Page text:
Xiaomi exploded with announcements today, and among the products the company showcased, the Mi Note and Mi Note Pro phablets are unquestionably the hottest. Not only they look great and pack amazing, cutting edge-technology, they also come with a good selection of new features that are either exclusive to them, hard to find in the ocean of competing products, or represent a first for Xiaomi smartphones. Here they are:
Although the ASUS Zenfone 2 was the first to out a 4GB RAM smartphone, and the LG G Flex 2 was the first to sport LPDDR4 RAM modules, the Mi Note Pro is the first to have both! The combination of sheer volume and LPDDR4, which has 50% higher performance than the fastest LPDDR3 chips while sipping around 40% less energy, is thrilling.
The Snapdragon 810 processor which will power the Mi Note Pro flagship is the first mobile SoC that puts together a 64-bit octa-core processor and a Cat 9 integrated modem with the ability to handle download speeds of up to 450 Mbps over three 20MHz LTE carriers. The SD 810 was ready for fast Internet before it existed - and so is the Mi Note Pro.
While Korean and Japanese vendors are gunning for hardware breakthroughs, their Chinese counterparts are pushing for user experience improvements such as glove mode and enhanced selfies. Carrying the spirit, the Mi Note and Mi Note Pro are the first smartphones with a built-in feature for filtering the nasty blue light that artificially stimulates the brain and prevents you from falling asleep. Xiaomi calls it a dedicated reader mode, designed for bed reading situations. Apps like Twilight probably do it better, but only when you try the reading mode, you'll understand how harsh the light beamed by the display is.
Both the Mi Note and its Pro compatriot push mobile audio fidelity to new highs by dedicating a sizeable portion of inner space to a complete sound module. The show is ran by an ESS ES9018K2M 32-bit Stereo audio DAC specifically made for mobile devices. It's paired with not one, but two TI OPA1612 operational amplifiers which gives the Mi Note and Mi Note Pro the uncanny ability to drive up to 600ohm headphones - you know, the really expensive ones that need a standalone headphone amplifier. There's full 192kHz/24-bit high-resolution audio support, along with built-in FLAC/APE/WAV/DSD decoding support. Does Xiaomi take music seriously or what?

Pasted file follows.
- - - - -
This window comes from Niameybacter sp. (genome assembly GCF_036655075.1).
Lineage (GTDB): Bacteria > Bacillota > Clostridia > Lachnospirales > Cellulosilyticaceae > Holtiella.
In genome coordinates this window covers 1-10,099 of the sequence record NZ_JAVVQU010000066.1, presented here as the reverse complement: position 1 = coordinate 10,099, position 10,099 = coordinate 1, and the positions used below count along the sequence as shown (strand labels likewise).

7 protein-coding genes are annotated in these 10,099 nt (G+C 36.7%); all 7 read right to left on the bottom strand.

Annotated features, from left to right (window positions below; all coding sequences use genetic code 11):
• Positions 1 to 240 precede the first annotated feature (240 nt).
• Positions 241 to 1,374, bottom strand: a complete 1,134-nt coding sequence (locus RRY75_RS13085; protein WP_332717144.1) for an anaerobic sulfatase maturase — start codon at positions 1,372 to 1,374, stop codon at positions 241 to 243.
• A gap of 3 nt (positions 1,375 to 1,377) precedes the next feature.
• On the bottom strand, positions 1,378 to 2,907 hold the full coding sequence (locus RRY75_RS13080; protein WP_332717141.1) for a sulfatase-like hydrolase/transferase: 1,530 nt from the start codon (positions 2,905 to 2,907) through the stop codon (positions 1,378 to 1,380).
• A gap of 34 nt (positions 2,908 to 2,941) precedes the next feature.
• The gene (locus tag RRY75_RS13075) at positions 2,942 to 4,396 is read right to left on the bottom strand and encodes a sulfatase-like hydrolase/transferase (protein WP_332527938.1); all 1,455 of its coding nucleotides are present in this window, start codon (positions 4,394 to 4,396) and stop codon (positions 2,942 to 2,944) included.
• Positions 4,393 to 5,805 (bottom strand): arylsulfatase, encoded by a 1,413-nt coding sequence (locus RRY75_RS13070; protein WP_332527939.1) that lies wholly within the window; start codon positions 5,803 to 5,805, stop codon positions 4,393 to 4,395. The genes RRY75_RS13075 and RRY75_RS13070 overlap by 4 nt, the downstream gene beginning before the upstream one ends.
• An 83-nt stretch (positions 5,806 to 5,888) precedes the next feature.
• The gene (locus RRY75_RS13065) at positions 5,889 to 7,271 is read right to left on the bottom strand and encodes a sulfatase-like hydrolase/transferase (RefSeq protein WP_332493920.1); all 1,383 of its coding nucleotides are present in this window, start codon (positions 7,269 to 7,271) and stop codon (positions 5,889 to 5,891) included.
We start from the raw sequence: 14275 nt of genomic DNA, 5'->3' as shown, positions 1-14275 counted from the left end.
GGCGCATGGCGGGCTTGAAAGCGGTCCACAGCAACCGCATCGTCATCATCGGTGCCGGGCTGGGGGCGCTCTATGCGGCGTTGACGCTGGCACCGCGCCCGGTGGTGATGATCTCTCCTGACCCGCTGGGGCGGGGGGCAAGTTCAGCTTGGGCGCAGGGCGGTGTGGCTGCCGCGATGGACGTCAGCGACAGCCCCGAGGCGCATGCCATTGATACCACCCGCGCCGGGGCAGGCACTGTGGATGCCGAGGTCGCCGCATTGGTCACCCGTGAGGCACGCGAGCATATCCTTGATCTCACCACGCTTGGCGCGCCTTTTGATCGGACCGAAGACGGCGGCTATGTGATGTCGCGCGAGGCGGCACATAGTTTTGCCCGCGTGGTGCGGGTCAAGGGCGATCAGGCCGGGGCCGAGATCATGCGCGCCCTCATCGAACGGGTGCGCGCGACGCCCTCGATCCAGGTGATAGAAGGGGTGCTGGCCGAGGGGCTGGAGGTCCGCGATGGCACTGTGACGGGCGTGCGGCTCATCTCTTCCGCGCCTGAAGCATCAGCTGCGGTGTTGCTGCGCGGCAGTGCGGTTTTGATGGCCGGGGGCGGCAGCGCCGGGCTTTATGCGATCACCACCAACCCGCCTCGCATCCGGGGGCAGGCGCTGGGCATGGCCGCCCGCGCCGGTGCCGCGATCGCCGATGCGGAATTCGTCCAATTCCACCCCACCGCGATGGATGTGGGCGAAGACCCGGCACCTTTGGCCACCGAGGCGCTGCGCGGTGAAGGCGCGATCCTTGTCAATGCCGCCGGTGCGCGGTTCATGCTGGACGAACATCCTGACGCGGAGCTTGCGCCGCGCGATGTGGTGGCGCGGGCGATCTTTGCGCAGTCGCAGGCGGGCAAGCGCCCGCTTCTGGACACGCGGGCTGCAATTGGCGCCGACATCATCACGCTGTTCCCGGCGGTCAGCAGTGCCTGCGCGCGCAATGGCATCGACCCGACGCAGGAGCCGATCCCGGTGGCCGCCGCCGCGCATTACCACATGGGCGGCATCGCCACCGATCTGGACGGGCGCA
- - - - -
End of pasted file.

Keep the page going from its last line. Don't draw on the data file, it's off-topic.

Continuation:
At last year's CES, Corning announced a new speciality of its Gorilla Glass toughened display covering - one that's organically curved in addition to being scratch-resistant. It was going to be in mass production by late 2014, and it looks like Xiaomi is the first one to use it as intended. The Mi Note has a "2.5D" 5.7-inch curved glass display that looks quite sexy! The production technique allows the glass to bend as much as 75 to 80 degrees without breaking, but Xiaomi bent it just a little at the corners to make for a pretty, uniform screen. Since Corning has sorted its production out, we expect more flagships to make use of its curved glass this year.
The Mi Note and Mi Note Pro's dual-SIM slots support one micro-SIM and one nano-SIM card. Finally, a smartphone you can get, pop a SIM card in, and go about using it without having to inquire what type of a SIM card you need to buy - or cut up - first.
The Mi Note and Mi Note Pro are the next representatives of hand-friendly phablets. The MIUI interface used by Xiaomi's phones and tablets will have one-handed operation features specially built in because of those two. Like we said before, Chinese manufacturers are thinking about how to improve the user experience, so it's not surprising one-handed usage made the cut.
The Mi Note pair is the first Xiaomi duo to sport 4MP UltraPixel front cameras, first introduced by HTC and ending up in a bunch of other smartphones, for example the IUNI U3. Its camera sensor has larger pixels than the rest - 2µm a pixel - which allows them to absorb more light. While the UltraPixel camera flopped as a rear camera solution, it did perform well in low-light conditions, and it's good enough for the purpose of taking selfies.
In the Mi Note and Mi Note Pro, Xiaomi opted for a Phillips dual-tone flash which takes two shots of what you're photographing - one lit by a white LED light and one lit with a yellow LED light - and combines them into a composite image that ends up closer to having natural colors than what a single-diode flash can deliver. The principal technology has been around for a few years, but perhaps Phillips added some of its own secret ingredients to its solution.
At only 0.27in (6.95mm) thick and 5.68 oz (161g), the Mi Note and Mi Note Pro are both more hardware-packed, thinner, and lighter than Apple's iPhone 6 Plus, which measures 0.28 inches (7.1 mm) thick and weights 6.07 oz (172 g). That's not all there is to it, though. Dimensions-wise, both Mi Notes measure 6.1 x 3.05 inches (155.1 x 77.6mm), while the iPhone 6 Plus measures 6.22 x 3.06 inches (158.1 x 77.8mm). Somehow, both Xiaomi smartphones pack more hardware and have bigger displays than Apple's "thinner than thinner". We can safely say the student has surpassed the master in terms of engineering, although the iPhone 6 Plus is unquestionably prettier than the understated Mi Notes.